Businesses nationwide continue to face scrutiny for their classification of certain workers as independent contractors. For the past several years, federal and state government agencies have stepped up on-site audits of companies to determine whether workers are properly classified as independent contractors or employees. Read the article below drafted by Stacey DeKalb which appeared in The Chronicle, the newsletter of the St. Croix Economic Development Corporation.
The laws governing worker classification are complex and, at times, lead to confusion about how such workers should be classified. Different federal and state government agencies consider different factors in deciding the appropriate classification. Consequently, a worker can be deemed an independent contractor under one law and an employee under another. Businesses that utilize independent contractors are well advised to consult with legal counsel to make sure they are complying with federal and state law.
When state and federal agencies investigate worker classification, they look at the totality of the circumstances that exist between the business and the worker. The right of control the business has over the worker is commonly recognized as a key factor. If a worker has been misclassified as an independent contractor, the business can be liable to the IRS for delinquent employment taxes and penalties and, in addition, the business may face other liability in terms of minimum wage, overtime pay, benefits eligibility, workers’ compensation insurance, state unemployment insurance taxes, violation of state worker misclassification laws, and attorneys’ fees.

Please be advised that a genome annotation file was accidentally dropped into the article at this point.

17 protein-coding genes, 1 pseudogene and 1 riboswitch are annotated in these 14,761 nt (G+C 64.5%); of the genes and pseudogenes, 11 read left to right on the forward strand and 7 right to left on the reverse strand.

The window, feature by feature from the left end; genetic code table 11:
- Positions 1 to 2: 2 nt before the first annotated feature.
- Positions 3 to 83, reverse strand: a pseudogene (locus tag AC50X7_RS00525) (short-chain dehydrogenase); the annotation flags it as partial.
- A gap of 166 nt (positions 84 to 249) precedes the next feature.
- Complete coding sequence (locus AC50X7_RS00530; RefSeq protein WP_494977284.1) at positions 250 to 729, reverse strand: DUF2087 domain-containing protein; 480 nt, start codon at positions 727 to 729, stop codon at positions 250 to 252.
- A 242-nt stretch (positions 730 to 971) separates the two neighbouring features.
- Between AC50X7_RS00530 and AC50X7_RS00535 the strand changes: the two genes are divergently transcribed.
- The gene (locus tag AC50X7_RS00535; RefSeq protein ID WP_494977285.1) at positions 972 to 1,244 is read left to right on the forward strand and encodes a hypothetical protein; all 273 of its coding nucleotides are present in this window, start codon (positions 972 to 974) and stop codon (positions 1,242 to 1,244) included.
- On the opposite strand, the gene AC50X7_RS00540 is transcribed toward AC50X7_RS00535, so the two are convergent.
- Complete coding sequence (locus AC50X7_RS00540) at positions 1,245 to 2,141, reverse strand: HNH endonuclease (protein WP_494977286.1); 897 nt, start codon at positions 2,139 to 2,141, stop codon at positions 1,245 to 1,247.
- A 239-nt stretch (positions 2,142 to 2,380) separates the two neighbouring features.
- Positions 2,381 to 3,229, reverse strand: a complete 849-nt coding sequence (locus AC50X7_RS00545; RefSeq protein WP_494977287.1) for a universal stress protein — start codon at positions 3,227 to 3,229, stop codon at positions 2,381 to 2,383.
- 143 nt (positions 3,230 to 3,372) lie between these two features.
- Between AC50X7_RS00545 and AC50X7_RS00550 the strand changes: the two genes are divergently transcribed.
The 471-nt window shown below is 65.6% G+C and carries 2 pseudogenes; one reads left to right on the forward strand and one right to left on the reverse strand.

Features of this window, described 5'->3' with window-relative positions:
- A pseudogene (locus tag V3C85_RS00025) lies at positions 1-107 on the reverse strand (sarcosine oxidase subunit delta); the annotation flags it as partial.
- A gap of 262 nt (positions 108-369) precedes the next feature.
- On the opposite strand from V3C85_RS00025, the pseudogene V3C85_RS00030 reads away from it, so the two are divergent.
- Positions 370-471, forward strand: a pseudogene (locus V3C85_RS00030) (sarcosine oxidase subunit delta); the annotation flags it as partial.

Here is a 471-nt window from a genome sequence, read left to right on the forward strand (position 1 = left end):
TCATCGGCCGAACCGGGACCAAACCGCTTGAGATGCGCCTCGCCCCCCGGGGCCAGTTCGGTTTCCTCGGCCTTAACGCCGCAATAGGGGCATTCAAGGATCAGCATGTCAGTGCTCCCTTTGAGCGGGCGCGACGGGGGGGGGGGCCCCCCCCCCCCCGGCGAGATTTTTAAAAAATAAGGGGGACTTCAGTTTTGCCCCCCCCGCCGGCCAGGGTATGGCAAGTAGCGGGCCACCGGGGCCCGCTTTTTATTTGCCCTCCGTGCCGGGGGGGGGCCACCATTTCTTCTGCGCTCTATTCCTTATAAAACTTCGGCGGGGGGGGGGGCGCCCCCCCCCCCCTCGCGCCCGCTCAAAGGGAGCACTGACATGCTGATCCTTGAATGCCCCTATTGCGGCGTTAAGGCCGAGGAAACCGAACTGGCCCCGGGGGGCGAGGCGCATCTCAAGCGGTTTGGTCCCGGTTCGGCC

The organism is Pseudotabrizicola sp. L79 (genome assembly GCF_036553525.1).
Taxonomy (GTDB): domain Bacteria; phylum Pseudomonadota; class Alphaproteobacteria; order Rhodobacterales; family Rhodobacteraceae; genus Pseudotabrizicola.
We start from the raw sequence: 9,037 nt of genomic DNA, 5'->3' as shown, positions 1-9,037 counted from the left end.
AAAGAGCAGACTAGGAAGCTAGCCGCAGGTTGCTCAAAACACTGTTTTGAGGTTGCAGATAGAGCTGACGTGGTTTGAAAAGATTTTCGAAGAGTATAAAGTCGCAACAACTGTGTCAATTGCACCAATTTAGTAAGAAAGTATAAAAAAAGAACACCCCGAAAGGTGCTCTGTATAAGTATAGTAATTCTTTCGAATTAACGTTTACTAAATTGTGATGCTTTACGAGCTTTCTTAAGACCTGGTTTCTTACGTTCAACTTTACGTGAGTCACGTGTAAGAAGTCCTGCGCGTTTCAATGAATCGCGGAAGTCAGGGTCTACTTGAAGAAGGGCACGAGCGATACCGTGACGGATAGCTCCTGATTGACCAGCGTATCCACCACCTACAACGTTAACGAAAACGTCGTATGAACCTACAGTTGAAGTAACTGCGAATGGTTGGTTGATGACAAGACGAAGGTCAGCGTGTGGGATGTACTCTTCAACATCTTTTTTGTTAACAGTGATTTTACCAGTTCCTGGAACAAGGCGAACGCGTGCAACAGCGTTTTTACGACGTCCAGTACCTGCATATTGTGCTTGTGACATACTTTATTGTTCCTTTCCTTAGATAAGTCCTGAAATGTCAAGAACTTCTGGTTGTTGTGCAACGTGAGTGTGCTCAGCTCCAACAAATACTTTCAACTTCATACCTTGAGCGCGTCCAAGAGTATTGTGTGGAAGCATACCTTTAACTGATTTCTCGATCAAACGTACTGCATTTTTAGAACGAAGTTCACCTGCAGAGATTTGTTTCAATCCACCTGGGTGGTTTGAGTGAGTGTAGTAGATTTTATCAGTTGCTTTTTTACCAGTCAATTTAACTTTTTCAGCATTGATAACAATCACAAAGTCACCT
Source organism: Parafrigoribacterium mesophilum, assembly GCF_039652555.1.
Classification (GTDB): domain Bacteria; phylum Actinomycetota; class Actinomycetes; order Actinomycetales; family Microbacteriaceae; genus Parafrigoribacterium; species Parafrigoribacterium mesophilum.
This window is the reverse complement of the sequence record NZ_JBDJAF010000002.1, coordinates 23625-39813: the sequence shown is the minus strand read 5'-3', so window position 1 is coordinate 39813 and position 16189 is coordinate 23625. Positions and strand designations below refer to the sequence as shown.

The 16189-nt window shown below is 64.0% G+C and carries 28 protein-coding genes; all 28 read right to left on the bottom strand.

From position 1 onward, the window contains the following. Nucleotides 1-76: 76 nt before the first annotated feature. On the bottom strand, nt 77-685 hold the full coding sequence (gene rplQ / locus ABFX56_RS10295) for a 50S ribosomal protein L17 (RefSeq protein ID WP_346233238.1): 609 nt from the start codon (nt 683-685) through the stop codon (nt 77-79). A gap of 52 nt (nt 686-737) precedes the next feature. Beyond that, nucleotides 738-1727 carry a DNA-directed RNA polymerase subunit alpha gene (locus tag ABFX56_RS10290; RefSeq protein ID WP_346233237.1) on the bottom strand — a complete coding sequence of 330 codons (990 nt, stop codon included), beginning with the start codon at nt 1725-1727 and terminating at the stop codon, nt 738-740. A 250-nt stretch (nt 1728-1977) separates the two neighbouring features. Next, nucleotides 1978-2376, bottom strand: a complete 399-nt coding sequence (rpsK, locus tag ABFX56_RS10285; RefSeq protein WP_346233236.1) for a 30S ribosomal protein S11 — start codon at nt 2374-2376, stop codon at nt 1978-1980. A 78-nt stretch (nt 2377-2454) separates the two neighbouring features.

Given the ongoing scrutiny of such relationships, businesses are advised to consider the following suggestions concerning the classification of workers:
- Evaluate the classification status of workers carefully at the beginning of the work relationship. If the worker truly seems to fit the independent contractor status, make sure that you are complying with the relevant statutory factors. If the relationship changes over time, re-evaluate how you are classifying the worker.
- Become familiar with factors commonly used by the IRS, the DOL, and state enforcement agencies for determining independent contractor status.
- Keep informed of changes to the classification of workers in your particular industry.
- Have legal counsel assist you in conducting a self-audit of your independent contractors.
Both Wisconsin and Minnesota have enacted worker misclassification laws that impose severe penalties on employers that misclassify employees as independent contractors. To encourage worker classification compliance by businesses, the IRS has a voluntary compliance program that is available through June 30, 2013. While this temporary program may be a viable option for certain businesses that were previously ineligible because of the failure to file the required Forms 1099, the program is not without risks and legal counsel should be consulted before participating in the program.
For more information about the misclassification of workers or any other aspect of your company’s employment obligations, contact Stacey DeKalb, the author of this article. Stacey is admitted to practice in both Wisconsin and Minnesota and can help you with your employment-related issues in either state. Call Stacey or any of Lommen Abdo’s attorneys when you need an effective and efficient legal advocate.